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Dublin: 13 °C Thursday 6 August, 2020

Tevez fine reduced after PFA intervention

Roberto Mancini’s least popular squad member has had his €1,000,000 fine halved after the Professional Footballers’ Association challenged the legality of the punishment.

Image: Mike Egerton/EMPICS Sport

HAVING STRUGGLED FOR weeks with the unenviable task of defending the actions of Argentine striker Carlos Tevez, the Professional Footballers’ Association had, it was suspected, grown tired of revisting the events of the September 28.

It was for this reason that Manchester City felt their punishment of the striker– four weeks’ wages (approximately €1,000,000)– could be imposed with a degree of freedom: if it didn’t quite come with the PFA’s blessing, it came their tacit agreement.

Imagine Roberto Mancini’s surprise, then, to learn that the club’s attempt to impose an appropriately severe penalty would be hamstrung by a last-minute legal challenge from the union.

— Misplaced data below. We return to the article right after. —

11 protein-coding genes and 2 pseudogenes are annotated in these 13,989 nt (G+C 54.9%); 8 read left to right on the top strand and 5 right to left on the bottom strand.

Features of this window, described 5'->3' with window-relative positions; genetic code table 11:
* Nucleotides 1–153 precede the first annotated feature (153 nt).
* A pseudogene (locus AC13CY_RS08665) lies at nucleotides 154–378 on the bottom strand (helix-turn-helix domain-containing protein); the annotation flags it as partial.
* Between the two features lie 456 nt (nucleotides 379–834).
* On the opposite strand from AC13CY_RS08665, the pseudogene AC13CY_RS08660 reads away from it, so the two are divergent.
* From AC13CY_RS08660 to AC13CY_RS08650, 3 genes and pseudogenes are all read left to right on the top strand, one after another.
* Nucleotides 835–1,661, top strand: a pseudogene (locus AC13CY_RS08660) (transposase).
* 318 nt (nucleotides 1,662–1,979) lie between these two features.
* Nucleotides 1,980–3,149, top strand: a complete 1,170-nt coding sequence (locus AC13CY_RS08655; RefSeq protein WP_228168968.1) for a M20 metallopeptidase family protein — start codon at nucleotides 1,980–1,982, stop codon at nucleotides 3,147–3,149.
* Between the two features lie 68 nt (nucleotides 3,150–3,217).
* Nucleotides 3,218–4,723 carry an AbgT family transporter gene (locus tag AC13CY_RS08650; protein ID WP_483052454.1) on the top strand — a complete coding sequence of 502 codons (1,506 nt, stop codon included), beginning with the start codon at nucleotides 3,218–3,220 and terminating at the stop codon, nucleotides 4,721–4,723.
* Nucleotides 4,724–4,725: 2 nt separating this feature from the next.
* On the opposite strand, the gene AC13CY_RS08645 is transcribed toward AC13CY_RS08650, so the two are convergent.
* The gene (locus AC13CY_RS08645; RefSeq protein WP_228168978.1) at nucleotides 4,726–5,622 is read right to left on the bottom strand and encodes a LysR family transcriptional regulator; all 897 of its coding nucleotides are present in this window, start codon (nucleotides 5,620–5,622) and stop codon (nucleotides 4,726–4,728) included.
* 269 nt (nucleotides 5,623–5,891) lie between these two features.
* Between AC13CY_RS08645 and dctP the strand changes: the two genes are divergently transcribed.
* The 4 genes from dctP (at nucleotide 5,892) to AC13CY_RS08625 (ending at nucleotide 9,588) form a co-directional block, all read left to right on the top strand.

The PFA questioned the ability of the Premier League club to impose a fine greater than the equivalent of two weeks’ wages and, less significantly, the validity of the club’s determination that the striker, by refusing to take to the field during City’s Champions League clash with Bayern Munich, was guilty of five separate breaches of contract.

A statement from the union, reprinted in the Telegraph, read:

“Our ­opinion, based on all the evidence presented, is that Carlos Tévez never refused to play for the club. This is accepted by the club in that the charge against Carlos made at the hearing was not one of refusing to play.

“As such, the PFA considers there is no justification for a fine other than up to the prescribed ­sanction of two weeks’ wages agreed by the FA, the Premier League and PFA. The PFA has informed Manchester City Football Club accordingly and Carlos will continue to be supported by the PFA in this regard.”

Resting on a slightly pedantic distinction between Tevez’s alleged refusal to play and his refusal to prepare to play, the PFA’s argument has succeeded in forcing City to scale back their fine.

The Premier League leaders made no secret of their frustration.

“Manchester City is disappointed by the apparent PFA conflict of interest evident in this process. Carlos Tevez has been personally represented throughout by the PFA chief executive [Gordon Taylor], on whose considerations the club has been informed that the PFA has made its decision.”

Tevez, who has threatened to sue Roberto Mancini over his alleged misrepresentation of defamation of the Argentine, has until November 8 to appeal what remains of his original punishment.

Read more on this story from the Telegraph>

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